Super Bowl Central
Stein, Benjamin J., The American Spectator
Like an episode of the world's finest cartoon, "Ren & Stimpy," this story begins with yours truly stretched out on a couch watching television while rain falls outside and a crackling fire burns in the hearth. On TV is the umpteenth episode of the CNN documentary "The Cold War." The current installment is about how the hippie era came to both the U.S. and Eastern Europe. I was cued to watch it by an advertisement I heard on our local CBS radio station, KNX 1070, the weekend before. It went approximately as follows: "The Flower Power revolution erupted in America and the Kremlin looked on. But what would the Kremlin do when the Flower Power revolution reached the Kremlin's own people in Czechoslovakia and the rest of Eastern Europe?" (I want to emphasize I'm paraphrasing here, but it's darned close.)
I knew I was going to have a problem with the episode by that reference to "the Kremlin's own people," as if the Czechs and the rest of Eastern Europe were by some ancient rule under the sway of the Kremlin more by blood than by iron.
Anyway, I watched the "documentary" and saw pictures of people with flowers and long hair in Washington, D.C. and Prague. I noted the narrator's fine English accent comparing and not contrasting the conditions that gave rise to the hippie anti-establishment movements in both places and I had a majorleague brainstorm:
I combed my little cerebrum for my memories of the first several episodes of "The Cold War" series. There is grainy footage of the overthrow of the czars and the takeover by the Communists. There is even some mention of the purges and the show trials in which Stalin got rid of his "rivals" in the 1930's. There is footage of World War II. There's footage of the Red Chinese taking over China. There is John Foster Dulles. There's the North Korean invasion of South Korea. The hydrogen bomb. The Hungarian uprising. The U2 and an angry Khrushchev.
And there's Castro and the Bay of Pigs, and then, little by little, we get to the hippies in Czechoslovakia.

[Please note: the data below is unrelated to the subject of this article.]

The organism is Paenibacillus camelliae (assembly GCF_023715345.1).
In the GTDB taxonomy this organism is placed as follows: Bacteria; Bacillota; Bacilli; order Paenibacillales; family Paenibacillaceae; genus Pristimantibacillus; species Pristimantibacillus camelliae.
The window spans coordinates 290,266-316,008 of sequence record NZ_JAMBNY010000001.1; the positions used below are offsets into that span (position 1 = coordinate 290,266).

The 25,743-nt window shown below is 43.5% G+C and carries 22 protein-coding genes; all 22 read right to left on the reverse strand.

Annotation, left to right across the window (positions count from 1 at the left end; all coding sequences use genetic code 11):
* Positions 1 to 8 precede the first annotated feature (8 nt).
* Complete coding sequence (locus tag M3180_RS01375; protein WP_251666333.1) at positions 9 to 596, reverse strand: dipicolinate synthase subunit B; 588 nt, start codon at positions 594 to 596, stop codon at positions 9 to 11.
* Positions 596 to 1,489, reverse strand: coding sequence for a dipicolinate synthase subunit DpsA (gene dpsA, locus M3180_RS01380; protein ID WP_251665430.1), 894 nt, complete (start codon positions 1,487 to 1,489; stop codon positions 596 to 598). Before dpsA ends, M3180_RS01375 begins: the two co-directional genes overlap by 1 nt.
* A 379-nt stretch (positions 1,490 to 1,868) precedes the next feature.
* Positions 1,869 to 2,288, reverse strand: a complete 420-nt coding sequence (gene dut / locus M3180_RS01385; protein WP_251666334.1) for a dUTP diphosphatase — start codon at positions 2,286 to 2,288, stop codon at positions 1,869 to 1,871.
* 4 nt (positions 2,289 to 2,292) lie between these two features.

As far as can be determined from the interviews with former Communist bosses translated into elegant English, the Russians were just responding to American moves. Then the Americans responded and the chess game of the Cold War was played out-huge American expenditures, huge Soviet expenditures, a war or a police action here and there, one side the same as the other.
But this misses almost 100 percent of what the Cold War was all about. The Cold War was about a good side that largely believed in the dignity and worth of individual human life, albeit with some lapses, versus an evil side that believed that human life was worthless garbage, useful only for its value to the Elders of the Communist Party. On one side were people who, when they were mad at other people, called them names. On the other there was mass murder, planned starvation of entire nations, and the deaths of thirty to sixty million people at Stalin's orders. These victims were not in any sense "rivals" of Comrade Stalin. We fought the Cold War to save the idea of human worth. It was. not a game and the sides were not morally equivalent. One side was good, the other bad.
To miss this point is to miss everything. CNN's series reminds me of a famous conversation that Churchill was said to have had with Lady Astor. When she asked, "Why are you fighting so hard against Hitler?" Churchill replied, "If we stop, you'll find out."
If we had lost the Cold War, the people at CNN who made that documentary would have found out.
I'm also thinking about a documentary that PBS showed on January z4-zs about the Arab-Israeli conflict.
Again, the struggle was largely depicted as a chess game over who gets to control a tiny piece of disputed land. Vital contextual points were missed entirely. One of the most basic is that Israel and the Arab states surrounding it are not moral equivalents. …